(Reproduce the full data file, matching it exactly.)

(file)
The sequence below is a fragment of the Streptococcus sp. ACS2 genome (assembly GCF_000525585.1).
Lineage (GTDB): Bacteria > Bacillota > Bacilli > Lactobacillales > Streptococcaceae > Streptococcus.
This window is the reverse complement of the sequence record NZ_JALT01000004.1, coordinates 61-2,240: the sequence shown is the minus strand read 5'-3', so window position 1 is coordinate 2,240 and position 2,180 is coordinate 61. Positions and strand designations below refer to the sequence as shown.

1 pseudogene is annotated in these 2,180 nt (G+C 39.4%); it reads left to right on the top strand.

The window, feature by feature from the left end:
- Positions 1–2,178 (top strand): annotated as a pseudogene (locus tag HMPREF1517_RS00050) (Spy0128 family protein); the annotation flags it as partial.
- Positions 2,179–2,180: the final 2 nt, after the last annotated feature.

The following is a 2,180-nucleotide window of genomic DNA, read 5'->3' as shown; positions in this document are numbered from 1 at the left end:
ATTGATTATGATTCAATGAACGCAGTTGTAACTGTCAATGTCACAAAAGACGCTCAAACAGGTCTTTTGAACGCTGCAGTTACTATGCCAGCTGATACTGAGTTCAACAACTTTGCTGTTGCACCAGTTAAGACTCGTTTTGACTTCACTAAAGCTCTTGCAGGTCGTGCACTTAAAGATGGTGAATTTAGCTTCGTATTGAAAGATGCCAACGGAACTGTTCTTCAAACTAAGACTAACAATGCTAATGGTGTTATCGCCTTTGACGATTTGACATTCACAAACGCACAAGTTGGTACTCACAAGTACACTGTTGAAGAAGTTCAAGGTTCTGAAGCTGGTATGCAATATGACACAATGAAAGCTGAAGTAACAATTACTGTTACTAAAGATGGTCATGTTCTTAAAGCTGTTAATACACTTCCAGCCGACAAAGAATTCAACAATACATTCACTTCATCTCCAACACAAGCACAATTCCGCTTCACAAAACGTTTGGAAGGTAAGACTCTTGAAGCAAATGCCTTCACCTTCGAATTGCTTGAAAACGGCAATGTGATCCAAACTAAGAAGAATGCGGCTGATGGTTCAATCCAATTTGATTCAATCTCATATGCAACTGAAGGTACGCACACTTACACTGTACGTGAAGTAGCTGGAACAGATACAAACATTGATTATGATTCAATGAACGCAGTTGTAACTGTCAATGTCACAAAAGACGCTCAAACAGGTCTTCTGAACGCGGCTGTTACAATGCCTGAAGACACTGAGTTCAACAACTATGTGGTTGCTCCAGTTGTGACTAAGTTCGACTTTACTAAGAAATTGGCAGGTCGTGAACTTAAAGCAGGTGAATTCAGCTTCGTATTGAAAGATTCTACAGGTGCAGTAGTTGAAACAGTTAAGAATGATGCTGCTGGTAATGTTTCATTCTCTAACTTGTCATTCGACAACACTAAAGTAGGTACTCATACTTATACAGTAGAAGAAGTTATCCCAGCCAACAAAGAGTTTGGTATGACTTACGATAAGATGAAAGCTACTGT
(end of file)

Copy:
The sequence below is a fragment of the Streptococcus sp. ACS2 genome (assembly GCF_000525585.1).
Lineage (GTDB): Bacteria > Bacillota > Bacilli > Lactobacillales > Streptococcaceae > Streptococcus.
This window is the reverse complement of the sequence record NZ_JALT01000004.1, coordinates 61-2,240: the sequence shown is the minus strand read 5'-3', so window position 1 is coordinate 2,240 and position 2,180 is coordinate 61. Positions and strand designations below refer to the sequence as shown.

1 pseudogene is annotated in these 2,180 nt (G+C 39.4%); it reads left to right on the top strand.

The window, feature by feature from the left end:
- Positions 1–2,178 (top strand): annotated as a pseudogene (locus tag HMPREF1517_RS00050) (Spy0128 family protein); the annotation flags it as partial.
- Positions 2,179–2,180: the final 2 nt, after the last annotated feature.

The following is a 2,180-nucleotide window of genomic DNA, read 5'->3' as shown; positions in this document are numbered from 1 at the left end:
ATTGATTATGATTCAATGAACGCAGTTGTAACTGTCAATGTCACAAAAGACGCTCAAACAGGTCTTTTGAACGCTGCAGTTACTATGCCAGCTGATACTGAGTTCAACAACTTTGCTGTTGCACCAGTTAAGACTCGTTTTGACTTCACTAAAGCTCTTGCAGGTCGTGCACTTAAAGATGGTGAATTTAGCTTCGTATTGAAAGATGCCAACGGAACTGTTCTTCAAACTAAGACTAACAATGCTAATGGTGTTATCGCCTTTGACGATTTGACATTCACAAACGCACAAGTTGGTACTCACAAGTACACTGTTGAAGAAGTTCAAGGTTCTGAAGCTGGTATGCAATATGACACAATGAAAGCTGAAGTAACAATTACTGTTACTAAAGATGGTCATGTTCTTAAAGCTGTTAATACACTTCCAGCCGACAAAGAATTCAACAATACATTCACTTCATCTCCAACACAAGCACAATTCCGCTTCACAAAACGTTTGGAAGGTAAGACTCTTGAAGCAAATGCCTTCACCTTCGAATTGCTTGAAAACGGCAATGTGATCCAAACTAAGAAGAATGCGGCTGATGGTTCAATCCAATTTGATTCAATCTCATATGCAACTGAAGGTACGCACACTTACACTGTACGTGAAGTAGCTGGAACAGATACAAACATTGATTATGATTCAATGAACGCAGTTGTAACTGTCAATGTCACAAAAGACGCTCAAACAGGTCTTCTGAACGCGGCTGTTACAATGCCTGAAGACACTGAGTTCAACAACTATGTGGTTGCTCCAGTTGTGACTAAGTTCGACTTTACTAAGAAATTGGCAGGTCGTGAACTTAAAGCAGGTGAATTCAGCTTCGTATTGAAAGATTCTACAGGTGCAGTAGTTGAAACAGTTAAGAATGATGCTGCTGGTAATGTTTCATTCTCTAACTTGTCATTCGACAACACTAAAGTAGGTACTCATACTTATACAGTAGAAGAAGTTATCCCAGCCAACAAAGAGTTTGGTATGACTTACGATAAGATGAAAGCTACTGT